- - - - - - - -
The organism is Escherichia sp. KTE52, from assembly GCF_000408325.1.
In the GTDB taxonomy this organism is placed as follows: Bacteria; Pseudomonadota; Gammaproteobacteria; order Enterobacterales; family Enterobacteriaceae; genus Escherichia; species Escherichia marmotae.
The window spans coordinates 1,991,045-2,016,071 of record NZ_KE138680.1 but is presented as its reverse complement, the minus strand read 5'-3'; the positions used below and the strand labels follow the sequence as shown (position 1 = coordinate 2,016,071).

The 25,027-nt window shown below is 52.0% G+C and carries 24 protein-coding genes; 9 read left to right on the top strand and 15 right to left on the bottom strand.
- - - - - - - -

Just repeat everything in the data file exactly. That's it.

The organism is Escherichia sp. KTE52, from assembly GCF_000408325.1.
In the GTDB taxonomy this organism is placed as follows: Bacteria; Pseudomonadota; Gammaproteobacteria; order Enterobacterales; family Enterobacteriaceae; genus Escherichia; species Escherichia marmotae.
The window spans coordinates 1,991,045-2,016,071 of record NZ_KE138680.1 but is presented as its reverse complement, the minus strand read 5'-3'; the positions used below and the strand labels follow the sequence as shown (position 1 = coordinate 2,016,071).

The 25,027-nt window shown below is 52.0% G+C and carries 24 protein-coding genes; 9 read left to right on the top strand and 15 right to left on the bottom strand.